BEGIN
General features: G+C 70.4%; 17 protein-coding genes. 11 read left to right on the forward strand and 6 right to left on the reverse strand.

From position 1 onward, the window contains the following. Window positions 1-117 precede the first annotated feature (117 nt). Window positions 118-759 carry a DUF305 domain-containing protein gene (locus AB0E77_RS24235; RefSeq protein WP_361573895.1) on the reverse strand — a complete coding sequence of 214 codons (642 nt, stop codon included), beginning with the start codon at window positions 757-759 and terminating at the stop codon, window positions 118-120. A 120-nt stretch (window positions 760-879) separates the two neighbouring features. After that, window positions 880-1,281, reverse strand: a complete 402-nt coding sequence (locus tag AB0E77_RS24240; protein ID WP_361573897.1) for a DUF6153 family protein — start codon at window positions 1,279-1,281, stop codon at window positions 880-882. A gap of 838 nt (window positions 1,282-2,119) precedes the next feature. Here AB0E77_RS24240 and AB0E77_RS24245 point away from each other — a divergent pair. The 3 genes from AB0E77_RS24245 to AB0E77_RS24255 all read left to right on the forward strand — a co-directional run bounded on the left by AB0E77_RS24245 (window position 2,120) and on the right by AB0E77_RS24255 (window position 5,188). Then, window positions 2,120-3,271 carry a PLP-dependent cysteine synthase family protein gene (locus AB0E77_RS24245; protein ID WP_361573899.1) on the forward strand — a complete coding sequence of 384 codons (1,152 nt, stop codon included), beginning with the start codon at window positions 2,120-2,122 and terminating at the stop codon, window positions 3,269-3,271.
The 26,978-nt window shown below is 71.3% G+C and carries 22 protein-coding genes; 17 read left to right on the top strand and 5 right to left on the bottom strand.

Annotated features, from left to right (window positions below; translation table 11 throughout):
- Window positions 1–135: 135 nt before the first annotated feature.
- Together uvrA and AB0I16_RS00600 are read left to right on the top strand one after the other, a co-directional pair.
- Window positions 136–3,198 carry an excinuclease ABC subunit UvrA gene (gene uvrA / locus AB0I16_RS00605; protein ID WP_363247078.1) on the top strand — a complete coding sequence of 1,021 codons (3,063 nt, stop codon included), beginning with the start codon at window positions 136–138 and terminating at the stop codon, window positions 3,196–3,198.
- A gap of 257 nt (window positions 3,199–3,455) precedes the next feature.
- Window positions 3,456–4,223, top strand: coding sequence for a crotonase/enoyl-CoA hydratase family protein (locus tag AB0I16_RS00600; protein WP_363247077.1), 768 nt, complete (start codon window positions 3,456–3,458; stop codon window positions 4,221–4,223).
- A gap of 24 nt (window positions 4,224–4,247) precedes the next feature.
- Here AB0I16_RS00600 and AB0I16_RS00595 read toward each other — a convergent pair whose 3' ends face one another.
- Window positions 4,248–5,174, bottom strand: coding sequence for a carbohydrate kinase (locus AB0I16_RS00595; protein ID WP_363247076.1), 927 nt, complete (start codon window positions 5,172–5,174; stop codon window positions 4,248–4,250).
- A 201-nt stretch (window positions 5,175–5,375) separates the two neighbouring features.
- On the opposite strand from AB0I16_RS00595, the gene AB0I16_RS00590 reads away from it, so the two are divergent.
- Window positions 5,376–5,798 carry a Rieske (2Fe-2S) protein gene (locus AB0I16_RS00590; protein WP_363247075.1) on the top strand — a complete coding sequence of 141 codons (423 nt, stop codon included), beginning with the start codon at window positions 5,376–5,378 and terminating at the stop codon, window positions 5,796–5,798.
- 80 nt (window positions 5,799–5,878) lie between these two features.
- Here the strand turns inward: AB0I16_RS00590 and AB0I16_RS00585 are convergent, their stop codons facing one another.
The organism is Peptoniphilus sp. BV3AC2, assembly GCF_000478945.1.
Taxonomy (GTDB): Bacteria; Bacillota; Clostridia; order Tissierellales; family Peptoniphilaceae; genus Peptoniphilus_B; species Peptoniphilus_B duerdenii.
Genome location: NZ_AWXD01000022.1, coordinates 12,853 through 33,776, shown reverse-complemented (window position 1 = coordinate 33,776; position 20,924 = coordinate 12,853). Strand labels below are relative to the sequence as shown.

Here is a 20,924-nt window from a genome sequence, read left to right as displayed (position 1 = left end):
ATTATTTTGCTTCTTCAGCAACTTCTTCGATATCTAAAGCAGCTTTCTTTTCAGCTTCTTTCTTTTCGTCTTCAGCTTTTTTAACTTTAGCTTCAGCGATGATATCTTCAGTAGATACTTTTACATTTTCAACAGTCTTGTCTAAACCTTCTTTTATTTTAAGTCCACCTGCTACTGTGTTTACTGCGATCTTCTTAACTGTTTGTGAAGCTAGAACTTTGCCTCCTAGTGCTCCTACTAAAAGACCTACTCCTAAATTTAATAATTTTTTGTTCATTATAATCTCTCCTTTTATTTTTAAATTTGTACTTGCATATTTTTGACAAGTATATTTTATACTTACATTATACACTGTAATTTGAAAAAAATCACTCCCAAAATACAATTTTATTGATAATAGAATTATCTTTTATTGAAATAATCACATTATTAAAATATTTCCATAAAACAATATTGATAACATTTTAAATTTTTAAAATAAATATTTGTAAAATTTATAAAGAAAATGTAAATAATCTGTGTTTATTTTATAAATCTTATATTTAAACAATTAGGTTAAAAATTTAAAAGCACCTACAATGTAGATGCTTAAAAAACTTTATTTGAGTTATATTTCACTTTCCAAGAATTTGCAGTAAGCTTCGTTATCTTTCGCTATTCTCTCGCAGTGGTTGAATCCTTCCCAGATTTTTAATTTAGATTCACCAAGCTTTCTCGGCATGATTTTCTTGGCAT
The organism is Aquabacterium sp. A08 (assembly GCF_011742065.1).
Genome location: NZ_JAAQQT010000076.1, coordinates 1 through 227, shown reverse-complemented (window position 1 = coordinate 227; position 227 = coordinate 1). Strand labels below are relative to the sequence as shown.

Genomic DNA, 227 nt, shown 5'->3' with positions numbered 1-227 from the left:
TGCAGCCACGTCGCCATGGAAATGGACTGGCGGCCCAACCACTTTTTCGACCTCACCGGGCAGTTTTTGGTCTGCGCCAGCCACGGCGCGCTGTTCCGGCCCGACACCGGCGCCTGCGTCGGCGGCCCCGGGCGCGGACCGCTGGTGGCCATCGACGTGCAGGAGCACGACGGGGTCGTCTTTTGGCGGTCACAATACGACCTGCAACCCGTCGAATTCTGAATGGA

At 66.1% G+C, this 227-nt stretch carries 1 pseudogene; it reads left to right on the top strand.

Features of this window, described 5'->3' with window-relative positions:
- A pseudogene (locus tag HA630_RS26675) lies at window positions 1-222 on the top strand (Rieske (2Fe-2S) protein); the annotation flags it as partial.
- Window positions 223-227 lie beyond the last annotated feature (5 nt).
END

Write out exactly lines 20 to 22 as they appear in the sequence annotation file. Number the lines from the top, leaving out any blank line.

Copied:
Genome location: NZ_AWXD01000022.1, coordinates 12,853 through 33,776, shown reverse-complemented (window position 1 = coordinate 33,776; position 20,924 = coordinate 12,853). Strand labels below are relative to the sequence as shown.

Here is a 20,924-nt window from a genome sequence, read left to right as displayed (position 1 = left end):
ATTATTTTGCTTCTTCAGCAACTTCTTCGATATCTAAAGCAGCTTTCTTTTCAGCTTCTTTCTTTTCGTCTTCAGCTTTTTTAACTTTAGCTTCAGCGATGATATCTTCAGTAGATACTTTTACATTTTCAACAGTCTTGTCTAAACCTTCTTTTATTTTAAGTCCACCTGCTACTGTGTTTACTGCGATCTTCTTAACTGTTTGTGAAGCTAGAACTTTGCCTCCTAGTGCTCCTACTAAAAGACCTACTCCTAAATTTAATAATTTTTTGTTCATTATAATCTCTCCTTTTATTTTTAAATTTGTACTTGCATATTTTTGACAAGTATATTTTATACTTACATTATACACTGTAATTTGAAAAAAATCACTCCCAAAATACAATTTTATTGATAATAGAATTATCTTTTATTGAAATAATCACATTATTAAAATATTTCCATAAAACAATATTGATAACATTTTAAATTTTTAAAATAAATATTTGTAAAATTTATAAAGAAAATGTAAATAATCTGTGTTTATTTTATAAATCTTATATTTAAACAATTAGGTTAAAAATTTAAAAGCACCTACAATGTAGATGCTTAAAAAACTTTATTTGAGTTATATTTCACTTTCCAAGAATTTGCAGTAAGCTTCGTTATCTTTCGCTATTCTCTCGCAGTGGTTGAATCCTTCCCAGATTTTTAATTTAGATTCACCAAGCTTTCTCGGCATGATTTTCTTGGCAT